- Compiling and publishing reports in an accessible form, information on the key regional and international frameworks/guidelines and national policies (this will be used in engaging communities and decision makers)
- Gathering video footages and pictures during field research and production of booklets, videos, pictures, testimonies, and various social media materials.
- Sharing and debating the reports, findings and recommendations with communities and follow up.
- Convene stakeholder dialogues in each country to share the research findings and develop and pilot a short course for policy makers, journalists and civil society organisations
- Active dissemination of information and materials in social and mainstream media and feed findings and recommendations to SADC, AU and FAO structures and processes.
The research programme will address the commitment to end hunger, SDG 2, and ensuring equitable access to land, SDG 2.3. Through the intention to improved governance of water, along with land SDG 6 is also addressed. By giving focused attention to improving women’s rights and influence over land and water, the research outcome will contribute to SDG 5.
Amongst others the Austrian engagement in the SADC Region is centred in the area of governance with a specific focus on land issues. A related cooperation agreement between Austria and SADC was signed in October 2008. Solving the land issues is crucial in regard of democratisation and social equity, essential for sustainable economic growth and human development. The ‘land grabbing’ phenomenon is widespread in the SADC Region as it one of the key receiving areas for big land deals and the source of the foreign capital being used in enterprises to extend to neighboring countries.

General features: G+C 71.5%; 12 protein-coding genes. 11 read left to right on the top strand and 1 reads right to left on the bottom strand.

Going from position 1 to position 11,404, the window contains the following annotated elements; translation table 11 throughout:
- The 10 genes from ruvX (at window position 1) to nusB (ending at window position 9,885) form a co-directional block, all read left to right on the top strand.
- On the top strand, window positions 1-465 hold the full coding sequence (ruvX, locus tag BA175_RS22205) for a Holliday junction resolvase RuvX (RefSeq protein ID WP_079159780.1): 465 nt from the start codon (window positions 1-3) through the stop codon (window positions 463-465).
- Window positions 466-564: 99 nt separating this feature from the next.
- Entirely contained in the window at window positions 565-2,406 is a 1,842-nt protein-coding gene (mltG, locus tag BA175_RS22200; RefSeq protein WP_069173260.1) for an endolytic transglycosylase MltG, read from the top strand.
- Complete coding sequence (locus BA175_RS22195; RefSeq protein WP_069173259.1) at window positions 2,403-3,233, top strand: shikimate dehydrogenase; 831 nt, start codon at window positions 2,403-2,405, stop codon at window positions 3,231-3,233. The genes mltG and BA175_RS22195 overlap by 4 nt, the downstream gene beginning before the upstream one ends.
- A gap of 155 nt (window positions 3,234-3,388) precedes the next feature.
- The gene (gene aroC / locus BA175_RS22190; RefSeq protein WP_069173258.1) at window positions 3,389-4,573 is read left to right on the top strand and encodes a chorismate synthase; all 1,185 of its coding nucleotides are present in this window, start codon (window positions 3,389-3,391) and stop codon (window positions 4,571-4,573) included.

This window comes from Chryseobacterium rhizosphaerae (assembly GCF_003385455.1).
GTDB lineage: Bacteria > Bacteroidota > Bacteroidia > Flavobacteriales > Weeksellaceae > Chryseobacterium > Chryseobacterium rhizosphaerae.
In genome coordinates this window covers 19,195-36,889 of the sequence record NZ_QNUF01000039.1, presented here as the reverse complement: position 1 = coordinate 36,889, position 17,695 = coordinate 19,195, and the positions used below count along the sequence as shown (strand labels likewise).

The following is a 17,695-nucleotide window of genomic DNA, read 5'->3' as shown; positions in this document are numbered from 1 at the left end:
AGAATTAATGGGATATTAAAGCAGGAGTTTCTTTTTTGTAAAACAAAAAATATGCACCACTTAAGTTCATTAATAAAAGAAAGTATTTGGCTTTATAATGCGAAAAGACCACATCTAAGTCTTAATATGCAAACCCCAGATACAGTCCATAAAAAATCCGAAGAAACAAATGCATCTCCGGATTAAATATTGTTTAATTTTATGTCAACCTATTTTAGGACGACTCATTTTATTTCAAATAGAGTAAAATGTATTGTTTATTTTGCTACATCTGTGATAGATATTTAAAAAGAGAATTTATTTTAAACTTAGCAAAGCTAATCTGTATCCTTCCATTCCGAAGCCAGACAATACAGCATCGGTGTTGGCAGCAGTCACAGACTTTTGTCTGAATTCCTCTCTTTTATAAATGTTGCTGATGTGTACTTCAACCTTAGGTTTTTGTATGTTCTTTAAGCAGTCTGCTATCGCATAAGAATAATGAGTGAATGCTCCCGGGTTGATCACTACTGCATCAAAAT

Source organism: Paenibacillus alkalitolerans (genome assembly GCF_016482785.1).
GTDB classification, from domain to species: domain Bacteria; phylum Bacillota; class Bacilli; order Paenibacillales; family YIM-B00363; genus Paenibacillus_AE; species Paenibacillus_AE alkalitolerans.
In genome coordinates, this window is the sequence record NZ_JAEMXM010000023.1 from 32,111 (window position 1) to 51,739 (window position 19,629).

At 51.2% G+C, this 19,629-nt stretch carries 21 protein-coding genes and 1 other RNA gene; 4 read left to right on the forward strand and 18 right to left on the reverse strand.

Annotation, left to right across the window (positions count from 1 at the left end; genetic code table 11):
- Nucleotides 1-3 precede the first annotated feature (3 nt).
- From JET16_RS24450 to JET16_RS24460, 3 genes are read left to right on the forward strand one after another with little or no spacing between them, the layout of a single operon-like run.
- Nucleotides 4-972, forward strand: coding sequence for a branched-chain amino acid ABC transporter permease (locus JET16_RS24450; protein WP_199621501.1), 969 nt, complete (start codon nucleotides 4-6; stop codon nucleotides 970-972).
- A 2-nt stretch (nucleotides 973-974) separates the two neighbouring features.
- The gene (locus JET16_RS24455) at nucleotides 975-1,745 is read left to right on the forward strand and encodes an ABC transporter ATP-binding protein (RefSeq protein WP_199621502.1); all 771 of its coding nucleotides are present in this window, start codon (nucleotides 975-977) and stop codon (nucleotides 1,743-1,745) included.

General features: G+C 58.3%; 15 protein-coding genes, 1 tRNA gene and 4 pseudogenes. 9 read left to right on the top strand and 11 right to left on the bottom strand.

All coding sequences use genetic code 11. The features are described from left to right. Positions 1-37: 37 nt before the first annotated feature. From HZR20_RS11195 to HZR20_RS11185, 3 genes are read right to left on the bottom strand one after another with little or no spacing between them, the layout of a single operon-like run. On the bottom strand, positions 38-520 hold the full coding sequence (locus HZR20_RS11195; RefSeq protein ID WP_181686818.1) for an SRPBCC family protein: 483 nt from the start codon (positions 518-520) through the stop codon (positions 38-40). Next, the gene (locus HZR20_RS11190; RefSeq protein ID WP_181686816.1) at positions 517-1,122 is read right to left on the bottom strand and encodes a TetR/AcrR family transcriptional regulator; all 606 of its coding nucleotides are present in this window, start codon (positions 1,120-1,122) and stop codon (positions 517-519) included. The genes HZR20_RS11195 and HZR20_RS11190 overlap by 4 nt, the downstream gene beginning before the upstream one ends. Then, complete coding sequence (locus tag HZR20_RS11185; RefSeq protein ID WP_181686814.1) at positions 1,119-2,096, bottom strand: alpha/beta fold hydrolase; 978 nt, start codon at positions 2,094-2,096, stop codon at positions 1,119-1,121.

ADC's Three Years’ Programme 2015-2018 includes commitments to enhanced food security through local/regional produced and consumed food (food sovereignty) and realization of the right to food as well as to ensure tenure and user rights of the local population. Also the Austrian Parliament emphasises the responsibility of the Austrian Government playing its role in avoiding land grabs. ADC has taken this up in the ADA Manual for Environment and Social Impact Management expressly excludes ADA from supporting activities which involve forced eviction or displacement of people or large-scale land acquisition of land (land grabbing).
Through empirical, field-based and conceptual work PLAAS will investigate to which degree existing (national, regional and international) land and water policies / guidelines are adequate to safeguard the interests of poor land and and water users in the face of pressures towards commercialization of their user rights.